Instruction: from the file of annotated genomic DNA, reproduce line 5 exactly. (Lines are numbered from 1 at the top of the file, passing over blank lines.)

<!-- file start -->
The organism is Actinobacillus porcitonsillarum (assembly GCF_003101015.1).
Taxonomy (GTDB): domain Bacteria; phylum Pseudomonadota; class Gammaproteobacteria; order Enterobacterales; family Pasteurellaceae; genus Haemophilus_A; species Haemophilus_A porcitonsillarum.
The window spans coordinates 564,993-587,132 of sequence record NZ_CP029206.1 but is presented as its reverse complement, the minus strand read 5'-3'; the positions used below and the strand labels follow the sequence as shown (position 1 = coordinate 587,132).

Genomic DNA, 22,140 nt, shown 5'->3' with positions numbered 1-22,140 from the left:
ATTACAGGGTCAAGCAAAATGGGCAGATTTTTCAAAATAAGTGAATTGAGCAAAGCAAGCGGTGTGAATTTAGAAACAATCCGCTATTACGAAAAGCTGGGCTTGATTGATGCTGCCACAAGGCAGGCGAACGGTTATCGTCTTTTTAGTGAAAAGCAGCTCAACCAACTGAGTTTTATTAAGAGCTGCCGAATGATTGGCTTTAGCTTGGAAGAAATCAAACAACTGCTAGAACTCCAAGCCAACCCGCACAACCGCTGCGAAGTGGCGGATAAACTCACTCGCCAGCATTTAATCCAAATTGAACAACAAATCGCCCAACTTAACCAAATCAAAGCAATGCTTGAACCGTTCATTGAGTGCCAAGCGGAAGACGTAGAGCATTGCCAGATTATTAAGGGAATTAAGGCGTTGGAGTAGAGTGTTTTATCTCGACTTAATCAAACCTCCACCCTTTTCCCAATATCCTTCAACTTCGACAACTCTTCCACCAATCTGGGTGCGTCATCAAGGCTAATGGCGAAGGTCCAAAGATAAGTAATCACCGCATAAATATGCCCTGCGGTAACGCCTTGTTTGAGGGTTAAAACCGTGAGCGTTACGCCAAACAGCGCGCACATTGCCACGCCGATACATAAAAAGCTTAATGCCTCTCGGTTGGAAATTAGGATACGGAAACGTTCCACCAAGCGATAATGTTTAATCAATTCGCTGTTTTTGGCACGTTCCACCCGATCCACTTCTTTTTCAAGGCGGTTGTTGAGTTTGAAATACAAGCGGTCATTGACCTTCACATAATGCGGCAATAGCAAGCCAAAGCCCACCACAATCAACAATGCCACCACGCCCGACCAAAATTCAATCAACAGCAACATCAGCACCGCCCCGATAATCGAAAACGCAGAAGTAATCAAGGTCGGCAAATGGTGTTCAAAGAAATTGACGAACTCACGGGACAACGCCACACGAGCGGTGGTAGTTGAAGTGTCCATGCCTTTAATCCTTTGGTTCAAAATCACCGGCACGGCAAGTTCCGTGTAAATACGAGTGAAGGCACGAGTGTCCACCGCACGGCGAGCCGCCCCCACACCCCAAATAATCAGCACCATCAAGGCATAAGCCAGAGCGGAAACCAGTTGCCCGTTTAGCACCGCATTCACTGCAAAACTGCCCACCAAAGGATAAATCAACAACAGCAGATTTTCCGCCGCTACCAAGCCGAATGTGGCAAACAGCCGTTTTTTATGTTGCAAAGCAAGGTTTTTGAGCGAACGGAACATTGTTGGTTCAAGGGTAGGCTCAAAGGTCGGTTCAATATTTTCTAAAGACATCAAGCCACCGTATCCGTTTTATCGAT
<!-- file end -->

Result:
ATTACAGGGTCAAGCAAAATGGGCAGATTTTTCAAAATAAGTGAATTGAGCAAAGCAAGCGGTGTGAATTTAGAAACAATCCGCTATTACGAAAAGCTGGGCTTGATTGATGCTGCCACAAGGCAGGCGAACGGTTATCGTCTTTTTAGTGAAAAGCAGCTCAACCAACTGAGTTTTATTAAGAGCTGCCGAATGATTGGCTTTAGCTTGGAAGAAATCAAACAACTGCTAGAACTCCAAGCCAACCCGCACAACCGCTGCGAAGTGGCGGATAAACTCACTCGCCAGCATTTAATCCAAATTGAACAACAAATCGCCCAACTTAACCAAATCAAAGCAATGCTTGAACCGTTCATTGAGTGCCAAGCGGAAGACGTAGAGCATTGCCAGATTATTAAGGGAATTAAGGCGTTGGAGTAGAGTGTTTTATCTCGACTTAATCAAACCTCCACCCTTTTCCCAATATCCTTCAACTTCGACAACTCTTCCACCAATCTGGGTGCGTCATCAAGGCTAATGGCGAAGGTCCAAAGATAAGTAATCACCGCATAAATATGCCCTGCGGTAACGCCTTGTTTGAGGGTTAAAACCGTGAGCGTTACGCCAAACAGCGCGCACATTGCCACGCCGATACATAAAAAGCTTAATGCCTCTCGGTTGGAAATTAGGATACGGAAACGTTCCACCAAGCGATAATGTTTAATCAATTCGCTGTTTTTGGCACGTTCCACCCGATCCACTTCTTTTTCAAGGCGGTTGTTGAGTTTGAAATACAAGCGGTCATTGACCTTCACATAATGCGGCAATAGCAAGCCAAAGCCCACCACAATCAACAATGCCACCACGCCCGACCAAAATTCAATCAACAGCAACATCAGCACCGCCCCGATAATCGAAAACGCAGAAGTAATCAAGGTCGGCAAATGGTGTTCAAAGAAATTGACGAACTCACGGGACAACGCCACACGAGCGGTGGTAGTTGAAGTGTCCATGCCTTTAATCCTTTGGTTCAAAATCACCGGCACGGCAAGTTCCGTGTAAATACGAGTGAAGGCACGAGTGTCCACCGCACGGCGAGCCGCCCCCACACCCCAAATAATCAGCACCATCAAGGCATAAGCCAGAGCGGAAACCAGTTGCCCGTTTAGCACCGCATTCACTGCAAAACTGCCCACCAAAGGATAAATCAACAACAGCAGATTTTCCGCCGCTACCAAGCCGAATGTGGCAAACAGCCGTTTTTTATGTTGCAAAGCAAGGTTTTTGAGCGAACGGAACATTGTTGGTTCAAGGGTAGGCTCAAAGGTCGGTTCAATATTTTCTAAAGACATCAAGCCACCGTATCCGTTTTATCGAT